December 2018 marks one year since the formation of the Keeping Ashland Women Safe Task Force (KAWS), an organization dedicated to increasing awareness of harassment and violence against women here in Ashland, Oregon.
KAWS is holding its first anniversary fundraiser from 8 to 11 p.m. Thursday, Dec. 13, at Standing Stone Brewing Company. With live music by the Rogue Suspects Lite and a silent auction, the evening promises to be a good way to enjoy a holiday night out on the town and support an important local cause.
As a career social worker here in the Rogue Valley, KAWS founder Alaya Ketani has long been aware of sexual assault and violence against women. Last year was a tipping point for her, when a woman working at a downtown Ashland restaurant was assaulted.
“I was aware of a lot going on that was being held under cover,” Ketani related. “The illusion that Ashland was completely safe and completely ideal was being held strongly.”
It’s difficult to talk about sexual assault and harassment and Ashland Police Chief Tighe O’Meara says that only 10-20 percent of assaults are reported.
Ketani’s on the offensive and refuses to tolerate offensive behavior.
“What I want to make clear is that KAWS is not just about sexual assault, but about all forms of harassment,” Ketani said. “There’s men following women around stores, uninvited men invading women’s spaces, touching women without permission, men stalking women, men luring teens into cars, women being grabbed, women being drugged, not just at bars but at parties. There’s rape, date rapists, attempted rapes, it’s all happening.”
“The KAWS organization seems to fill in a missing piece that the police department generally misses where women and other members of the community feel more empowered to share ways in which they don’t feel safe,” said O’Meara. “It’s about woman getting catcalled by a bunch of men on the Plaza or a lady who gets out of work at 2 in the morning because she works at a bar downtown and she has to walk several blocks in the dark because there’s no parking in front. A lot of what KAWS is about is trying to address those more ambiguous things.”
“We want women to know that you don’t have to be assaulted to report it (to the Ashland Police). Some creepy guy’s following you around, report it. Some guy jumps out at you from the staircase, report it. Some guy follows you out to your car, report it,” stressed Ketani. “Your report will go into a database so the police can look up this guy’s history. Getting women to feel safe enough to report is part of the mission.”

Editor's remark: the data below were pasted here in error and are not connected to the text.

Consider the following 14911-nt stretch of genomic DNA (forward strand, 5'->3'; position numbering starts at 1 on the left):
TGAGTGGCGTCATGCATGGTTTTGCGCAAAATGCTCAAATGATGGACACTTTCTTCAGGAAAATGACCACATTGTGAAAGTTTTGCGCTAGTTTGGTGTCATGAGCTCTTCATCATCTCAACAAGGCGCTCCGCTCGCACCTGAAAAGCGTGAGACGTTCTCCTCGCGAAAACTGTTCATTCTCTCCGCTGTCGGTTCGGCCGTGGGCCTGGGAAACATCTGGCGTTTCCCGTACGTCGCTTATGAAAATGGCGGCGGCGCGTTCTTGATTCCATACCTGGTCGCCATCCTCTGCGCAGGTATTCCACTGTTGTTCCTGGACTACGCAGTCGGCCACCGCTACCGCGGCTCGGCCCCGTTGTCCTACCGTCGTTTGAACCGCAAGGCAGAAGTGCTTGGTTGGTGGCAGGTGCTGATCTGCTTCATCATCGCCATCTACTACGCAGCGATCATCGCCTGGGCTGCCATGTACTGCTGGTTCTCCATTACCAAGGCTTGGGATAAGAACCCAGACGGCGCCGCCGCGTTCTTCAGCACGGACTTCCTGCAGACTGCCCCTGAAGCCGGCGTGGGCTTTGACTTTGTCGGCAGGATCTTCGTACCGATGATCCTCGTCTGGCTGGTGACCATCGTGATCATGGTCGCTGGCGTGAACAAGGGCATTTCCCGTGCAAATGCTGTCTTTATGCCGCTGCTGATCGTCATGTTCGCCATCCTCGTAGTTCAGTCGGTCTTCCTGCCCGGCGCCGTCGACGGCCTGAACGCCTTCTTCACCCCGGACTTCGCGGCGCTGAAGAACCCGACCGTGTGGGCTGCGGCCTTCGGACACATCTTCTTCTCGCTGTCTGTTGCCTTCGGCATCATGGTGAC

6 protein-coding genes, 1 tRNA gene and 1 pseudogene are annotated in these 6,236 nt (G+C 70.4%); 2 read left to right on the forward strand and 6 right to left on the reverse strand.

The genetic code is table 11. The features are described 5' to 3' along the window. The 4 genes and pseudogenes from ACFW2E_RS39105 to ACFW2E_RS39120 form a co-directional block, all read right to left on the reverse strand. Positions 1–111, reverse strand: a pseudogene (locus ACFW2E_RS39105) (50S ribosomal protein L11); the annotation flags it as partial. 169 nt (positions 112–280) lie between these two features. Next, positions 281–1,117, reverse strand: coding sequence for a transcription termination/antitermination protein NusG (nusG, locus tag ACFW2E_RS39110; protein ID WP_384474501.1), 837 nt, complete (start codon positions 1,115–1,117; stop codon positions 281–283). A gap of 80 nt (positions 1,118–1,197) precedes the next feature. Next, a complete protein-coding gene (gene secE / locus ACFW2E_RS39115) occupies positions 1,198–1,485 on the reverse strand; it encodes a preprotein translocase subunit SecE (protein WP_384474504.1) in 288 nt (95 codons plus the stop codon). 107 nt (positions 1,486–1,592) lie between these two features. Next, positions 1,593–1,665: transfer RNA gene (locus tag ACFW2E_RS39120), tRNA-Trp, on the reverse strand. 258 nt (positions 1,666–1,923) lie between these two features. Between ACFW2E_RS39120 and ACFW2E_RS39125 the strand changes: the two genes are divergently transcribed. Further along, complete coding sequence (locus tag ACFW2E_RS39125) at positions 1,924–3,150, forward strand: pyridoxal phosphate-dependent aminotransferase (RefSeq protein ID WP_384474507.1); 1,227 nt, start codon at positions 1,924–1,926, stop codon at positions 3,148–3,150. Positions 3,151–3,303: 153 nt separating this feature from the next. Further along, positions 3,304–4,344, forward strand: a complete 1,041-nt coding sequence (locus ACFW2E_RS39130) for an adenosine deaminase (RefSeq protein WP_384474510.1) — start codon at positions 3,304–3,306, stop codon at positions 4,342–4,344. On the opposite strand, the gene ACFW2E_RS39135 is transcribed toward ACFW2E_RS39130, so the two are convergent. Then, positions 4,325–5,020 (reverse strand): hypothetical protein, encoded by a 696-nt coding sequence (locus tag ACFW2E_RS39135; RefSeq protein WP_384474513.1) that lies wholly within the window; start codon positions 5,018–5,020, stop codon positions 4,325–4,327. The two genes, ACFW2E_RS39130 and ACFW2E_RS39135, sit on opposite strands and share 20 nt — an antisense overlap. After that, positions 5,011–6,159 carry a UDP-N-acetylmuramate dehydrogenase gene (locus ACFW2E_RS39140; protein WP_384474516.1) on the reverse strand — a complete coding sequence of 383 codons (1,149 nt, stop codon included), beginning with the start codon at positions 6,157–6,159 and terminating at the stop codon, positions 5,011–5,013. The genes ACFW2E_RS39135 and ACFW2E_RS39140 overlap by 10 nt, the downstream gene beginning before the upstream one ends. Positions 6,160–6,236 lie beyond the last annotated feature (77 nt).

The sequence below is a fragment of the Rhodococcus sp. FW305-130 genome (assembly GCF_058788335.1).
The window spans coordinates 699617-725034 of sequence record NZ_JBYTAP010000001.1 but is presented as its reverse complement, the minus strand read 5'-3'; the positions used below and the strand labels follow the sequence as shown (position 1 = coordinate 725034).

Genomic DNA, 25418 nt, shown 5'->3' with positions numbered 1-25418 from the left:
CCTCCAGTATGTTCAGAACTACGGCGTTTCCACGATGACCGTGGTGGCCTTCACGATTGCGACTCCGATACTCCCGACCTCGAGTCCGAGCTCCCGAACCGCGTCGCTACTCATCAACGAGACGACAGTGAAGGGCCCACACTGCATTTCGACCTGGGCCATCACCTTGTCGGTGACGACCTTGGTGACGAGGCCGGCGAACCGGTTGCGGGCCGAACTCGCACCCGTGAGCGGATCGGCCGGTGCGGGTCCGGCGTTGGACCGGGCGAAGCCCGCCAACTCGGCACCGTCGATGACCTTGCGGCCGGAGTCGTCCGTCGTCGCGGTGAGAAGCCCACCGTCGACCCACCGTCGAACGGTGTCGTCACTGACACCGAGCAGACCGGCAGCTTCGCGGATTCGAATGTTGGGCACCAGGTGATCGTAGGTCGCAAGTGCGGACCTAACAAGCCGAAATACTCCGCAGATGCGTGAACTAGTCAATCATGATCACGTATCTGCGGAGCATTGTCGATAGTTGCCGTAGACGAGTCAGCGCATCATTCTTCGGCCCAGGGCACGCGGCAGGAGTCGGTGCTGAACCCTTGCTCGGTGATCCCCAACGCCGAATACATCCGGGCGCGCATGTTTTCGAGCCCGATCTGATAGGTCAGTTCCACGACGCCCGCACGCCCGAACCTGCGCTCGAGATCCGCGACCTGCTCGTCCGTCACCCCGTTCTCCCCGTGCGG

In the first year of operation, Ketani organized discussion groups and gathered volunteers to support Keeping Ashland Women Safe. She encouraged others to come forward and speak about their experiences and observations. Ketani partnered with local organizations like the Ashland Police Department and the Jackson County Sexual Assault Response Team to help get the word out about resources available to survivors.
Ketani also maintains the KAWS Facebook page where she offers useful information that can help empower women and keep them safer. She posts safety tips that include emergency assistance phone apps, how to use a noise blaster to discourage harassment, encourages vigilance when alone and isolated and fosters a sense of responsibility for others in the community. Ketani posts the locations of areas where women have felt at risk, where she’s received reports of harassment.
For its first year of operation, Keeping Ashland Women Safe operated under the auspices of Peace House, but has now received its own nonprofit designation. This status allows the organization to receive donations directly and to apply for grants and other sources of funding.
Ketani is looking forward to 2019 with optimism and a clear vision. KAWS plans more community conversations that educate and inform, more opportunities for partnerships and collaboration. She seeks a balance in the dialogue between men and women, training classes that empower women. New bumper stickers and window decals declare the KAWS mission. Ketani also envisions larger and longer term strategies that address systemic inequalities, laws that allow early release of abusers, emergency mapping systems and new uses of technology that can protect and empower women.
“KAWS is not about making people alarmed and terrified but about piercing the bubble and bringing awareness and empowerment,” Ketani said. “We can send the message loud and clear: ‘No, not here. We have zero tolerance for violence towards women. It’s not going to be tolerated.’”
For more information on Keeping Ashland Women Safe’s first ever benefit at Standing Stone Brewing Company, visit KAWS Facebook page at www.Facebook.com/KeepingAshlandWomenSafe/.
Reach Ashland freelance writer Maureen Flanagan Battistella at firstname.lastname@example.org.